CHERUB: The Fall - Robert Muchamore

CHERUB: The Fall - Robert Muchamore


Aero City is located in a rural area three hundred kilometres north west of Moscow. Built in the Soviet era, the town was a major centre for aviation research and many of Russia’s civil airliners, military transport aircraft and guided missiles were built within its giant factories.

In 1994 the government announced plans to sell the whole of Russian industry under a scheme known as ‘mass privatisation’. The process was riddled with corruption and many of Russia’s most valuable assets fell into the hands of a small group of men and women who became known as ‘the oligarchs’.

One such man was Denis Obidin, who used his position as a junior bank official to fraudulently lend large sums of money to his own wife and parents. Obidin then used the cash to buy up shares that the government had given to factory workers who had no idea of their true worth. By 1996, he owned a slice of the Russian aerospace industry that was thought to be worth more than $800 million.

Today, Obidin not only controls all of the factories and most of the land and property in Aero City, but has had himself appointed mayor in a rigged election. When a local police chief announced plans to investigate corruption within Obidin’s administration, the officer was found dead in his apartment and Obidin put his brother Vladimir in charge of law enforcement.

Obidin initially laid out grand plans to design and build a modern Russian airliner that could compete with Boeing and Airbus, but his reputation for corruption scared off foreign investors and no airline will purchase aircraft from a company with a shady past and an uncertain future.

After a series of lay-offs, the unemployment rate in Aero City exceeds eighty per cent. Obidin’s one remaining factory produces a small number of missiles for the Russian military and upgrades elderly Russian airliners by fitting efficient British jet engines. But with the Russian military slashing its budgets and airlines steadily replacing their fleets with western aircraft, this work is drying up.

Obidin has given up hope of raising the billions needed for his airliner project and put out word to international weapons dealers that everything is for sale. For the right price, a visitor to Aero City can purchase anything from a batch of rocket fuel or blueprints for a missile guidance system, all the way up to a truckload of anti-ship missiles capable of sinking an American aircraft carrier.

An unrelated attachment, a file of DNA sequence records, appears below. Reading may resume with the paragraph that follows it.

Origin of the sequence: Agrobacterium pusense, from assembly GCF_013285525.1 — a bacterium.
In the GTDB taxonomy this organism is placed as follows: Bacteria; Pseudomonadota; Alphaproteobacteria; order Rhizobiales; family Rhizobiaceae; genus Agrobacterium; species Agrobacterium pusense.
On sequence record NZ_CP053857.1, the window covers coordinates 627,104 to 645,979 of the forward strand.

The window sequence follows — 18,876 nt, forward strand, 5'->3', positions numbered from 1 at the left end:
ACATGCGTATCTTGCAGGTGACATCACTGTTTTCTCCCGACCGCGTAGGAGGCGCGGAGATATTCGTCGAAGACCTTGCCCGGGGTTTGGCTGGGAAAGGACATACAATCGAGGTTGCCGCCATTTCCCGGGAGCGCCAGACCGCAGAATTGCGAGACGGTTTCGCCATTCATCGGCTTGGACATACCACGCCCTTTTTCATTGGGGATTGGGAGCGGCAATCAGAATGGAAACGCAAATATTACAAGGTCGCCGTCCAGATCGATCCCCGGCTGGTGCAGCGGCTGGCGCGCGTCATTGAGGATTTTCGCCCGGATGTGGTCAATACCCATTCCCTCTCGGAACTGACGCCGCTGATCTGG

(Excerpt from a classified mission briefing for James Adams, August 2006)


Denis Obidin’s luxury home had featured in glossy magazines both in Russia and across northern Europe. The rambling wooden structure was three storeys high, with eight bedrooms, a ballroom where Obidin’s wife hosted parties, and an eighty-metre spire at one end. The spire was topped off with a rotating platform and a retractable dome that would occasionally be opened to reveal a large telescope.

Denis claimed to love astronomy, but everyone knew that the tower was really a sniper post. Wealthy Russians were often targeted by kidnappers and the sniper was a last line of defence against anyone who managed to breach the electrified perimeter, avoid the guard dogs and make it past the machine gun-toting guards who patrolled the compound.

The huge double-glazed windows in Denis Obidin’s library looked out over an expanse of forest. The leaves were autumnal and the ground was dusted with snow. A romantic might have found it beautiful, but James Adams could only see cold.

It was warm inside the Obidins’ house, with its under-floor heating and a gas generator buried beneath the garage, but the rest of Aero City got its electricity from a decrepit nuclear power station five hundred kilometres away and suffered regular outages. After a month living in Aero City, James had concluded that the only thing in the world worse than school was a school where you spent the entire day wearing fingerless gloves and watching your classmates’ breath curling up towards the ceiling.

‘It’s snowing,’ James said, in Russian, as he looked across a long desk at Denis Obidin’s six-year-old son, Mark.

James had been learning Russian intensively for three years and was fluent, though his accent was nowhere near good enough for him to pass as a native. James asked Mark to repeat the phrase in English.

‘Zisss nowing,’ Mark said.

‘Not bad,’ James said cheerfully. ‘Now let’s try English numbers again.’

The little boy shook his head and screwed up his face before breaking into a giant yawn. ‘I’m too tired.’

‘Come on, Mark,’ James said